Saturday, April 4, 2020

Comments by Tricia Stafford

Showing 10 of 10 comments.

  • Hi,

    Like most people, we went down the conventional route first, including lots of medication, which never helped and even hurt my daughter. Therapy has always been the major part of her journey and continues to be today. Everyone responds differently to the antipsychotic medications, though, and the whole topic is very complex. Mad in America offers a lot of videos that might help you get more informed — Joanna Montcrieff, Robert Whittaker, Sandra Steingard, to start with. You also might want to see if there are any hearing voices networks in your area. We know now that there are various ways for your son to navigate through these challenges. In my daughter’s case, when she felt that she had had enough of hospitalizations and medications, she made the decision to leave it all behind and became more engaged in her own recovery. The humanizing influence of the hearing voices movement has made a great difference in her life. She attended a hearing voices peer support group for years, which was extremely helpful. She has learned to make meaning of the voices and knows that, for her, they are related to powerful emotions from earlier in her life. Some people’s voices go away in time; it’s all so individual. Take a bit of comfort from the fact that the mental health field is slowly becoming enlightened about hearing voices, and there is a lot of help and holistic support out there if you look in the right places.

    I wish you, your son and your family the very best!

  • Thank you, and I understand and respect your point of view. It’s a tricky thing to pull off and I’m not sure I did. However, I must say that based on our personal experiences with Ron and Karen, “predatory” is never a word I would use to describe them or their approach.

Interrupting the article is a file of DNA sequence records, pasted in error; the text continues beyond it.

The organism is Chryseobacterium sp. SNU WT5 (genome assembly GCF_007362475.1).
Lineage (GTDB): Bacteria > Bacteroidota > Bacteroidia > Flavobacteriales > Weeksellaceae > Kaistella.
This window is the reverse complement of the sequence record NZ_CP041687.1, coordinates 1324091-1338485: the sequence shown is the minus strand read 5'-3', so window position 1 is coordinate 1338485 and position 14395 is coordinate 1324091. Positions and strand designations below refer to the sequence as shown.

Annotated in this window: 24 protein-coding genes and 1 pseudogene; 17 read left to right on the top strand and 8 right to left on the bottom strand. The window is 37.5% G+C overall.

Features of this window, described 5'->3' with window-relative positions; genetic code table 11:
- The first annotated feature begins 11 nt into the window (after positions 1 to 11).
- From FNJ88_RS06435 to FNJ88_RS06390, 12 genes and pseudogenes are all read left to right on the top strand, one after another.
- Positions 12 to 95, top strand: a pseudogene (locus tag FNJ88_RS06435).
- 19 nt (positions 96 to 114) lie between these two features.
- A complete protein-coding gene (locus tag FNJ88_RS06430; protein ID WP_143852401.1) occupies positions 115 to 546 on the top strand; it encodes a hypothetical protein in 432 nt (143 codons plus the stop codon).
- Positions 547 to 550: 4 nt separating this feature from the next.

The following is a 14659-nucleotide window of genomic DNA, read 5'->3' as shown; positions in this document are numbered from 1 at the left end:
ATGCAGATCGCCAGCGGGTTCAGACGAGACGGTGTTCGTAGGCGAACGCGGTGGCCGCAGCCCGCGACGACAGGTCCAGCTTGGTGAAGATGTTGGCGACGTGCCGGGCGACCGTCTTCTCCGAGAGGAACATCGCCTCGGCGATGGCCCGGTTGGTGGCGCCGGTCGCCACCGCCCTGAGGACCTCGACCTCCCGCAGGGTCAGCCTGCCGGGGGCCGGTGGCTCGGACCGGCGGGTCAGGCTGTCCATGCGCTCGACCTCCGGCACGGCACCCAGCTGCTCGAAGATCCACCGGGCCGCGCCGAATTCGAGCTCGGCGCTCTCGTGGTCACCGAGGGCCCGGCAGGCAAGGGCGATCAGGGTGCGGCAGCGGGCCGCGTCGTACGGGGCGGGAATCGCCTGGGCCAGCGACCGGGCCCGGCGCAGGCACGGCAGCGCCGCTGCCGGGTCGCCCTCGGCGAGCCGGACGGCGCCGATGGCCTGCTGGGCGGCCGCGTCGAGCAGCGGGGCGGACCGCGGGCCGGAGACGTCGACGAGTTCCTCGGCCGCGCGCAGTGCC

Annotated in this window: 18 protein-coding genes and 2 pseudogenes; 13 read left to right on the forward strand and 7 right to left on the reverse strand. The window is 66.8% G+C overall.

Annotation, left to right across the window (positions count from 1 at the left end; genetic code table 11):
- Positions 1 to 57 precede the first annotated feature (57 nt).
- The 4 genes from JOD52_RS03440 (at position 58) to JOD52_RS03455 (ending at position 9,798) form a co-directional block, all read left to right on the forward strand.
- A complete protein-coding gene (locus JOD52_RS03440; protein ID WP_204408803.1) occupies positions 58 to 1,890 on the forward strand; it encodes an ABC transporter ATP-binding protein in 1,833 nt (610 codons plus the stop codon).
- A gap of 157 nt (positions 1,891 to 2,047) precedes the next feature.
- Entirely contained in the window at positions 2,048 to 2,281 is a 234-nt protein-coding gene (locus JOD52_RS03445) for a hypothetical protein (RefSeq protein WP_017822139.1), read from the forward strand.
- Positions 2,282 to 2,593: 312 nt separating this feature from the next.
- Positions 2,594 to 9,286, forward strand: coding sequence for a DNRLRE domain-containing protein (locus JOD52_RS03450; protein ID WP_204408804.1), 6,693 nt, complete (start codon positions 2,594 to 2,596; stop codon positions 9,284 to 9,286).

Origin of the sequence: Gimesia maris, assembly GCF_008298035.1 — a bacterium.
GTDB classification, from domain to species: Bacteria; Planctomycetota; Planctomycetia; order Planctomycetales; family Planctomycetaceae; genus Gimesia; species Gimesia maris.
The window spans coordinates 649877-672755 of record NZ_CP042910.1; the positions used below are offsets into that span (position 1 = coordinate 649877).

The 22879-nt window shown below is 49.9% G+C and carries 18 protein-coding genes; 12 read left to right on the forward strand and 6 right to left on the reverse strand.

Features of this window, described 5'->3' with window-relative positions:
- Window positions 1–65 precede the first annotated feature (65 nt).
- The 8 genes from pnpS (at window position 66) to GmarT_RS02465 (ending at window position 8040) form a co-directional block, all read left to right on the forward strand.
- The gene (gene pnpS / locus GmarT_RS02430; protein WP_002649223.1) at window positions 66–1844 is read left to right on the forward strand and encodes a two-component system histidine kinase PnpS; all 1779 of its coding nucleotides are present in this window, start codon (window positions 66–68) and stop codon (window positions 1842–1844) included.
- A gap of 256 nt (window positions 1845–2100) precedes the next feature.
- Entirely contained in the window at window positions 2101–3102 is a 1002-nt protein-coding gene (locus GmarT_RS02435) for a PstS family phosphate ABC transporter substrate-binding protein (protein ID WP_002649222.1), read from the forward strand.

• Thanks so much for sharing this. You’ve made a tremendous amount of sense of your journey, which is hard to do. Each time I read your comments, I pick up more of what you’ve learned. I appreciate you engaging so deeply with this piece. Thank you for your good wishes, and I wish you the best in the future also!

  • Thanks so much, Rosalee! Annie was moved by your comments, too! This piece was written several years ago and was part of a much longer work, so I’m glad it made sense even out of context. Yes, Annie is courageous and I marvel at her strength. She’s 22 now, still hears voices, does not take antipsychotic medication and has learned to manage them pretty well. She’s working in the mental health field and starting to use her own experiences and what she’s learned through the hearing voices movement to educate others. I feel fortunate that we’re living during a time when this topic has come out of the shadows. I wish you the best also!!

  • Wow! I’m still re-reading your comments and digesting it all. I plan to check out your book to read further. My heart goes out to you for the past and I’m glad to hear how well you’re doing now. Very inspiring, indeed! Best of luck to you and thank you for contributing your thoughts and feelings here!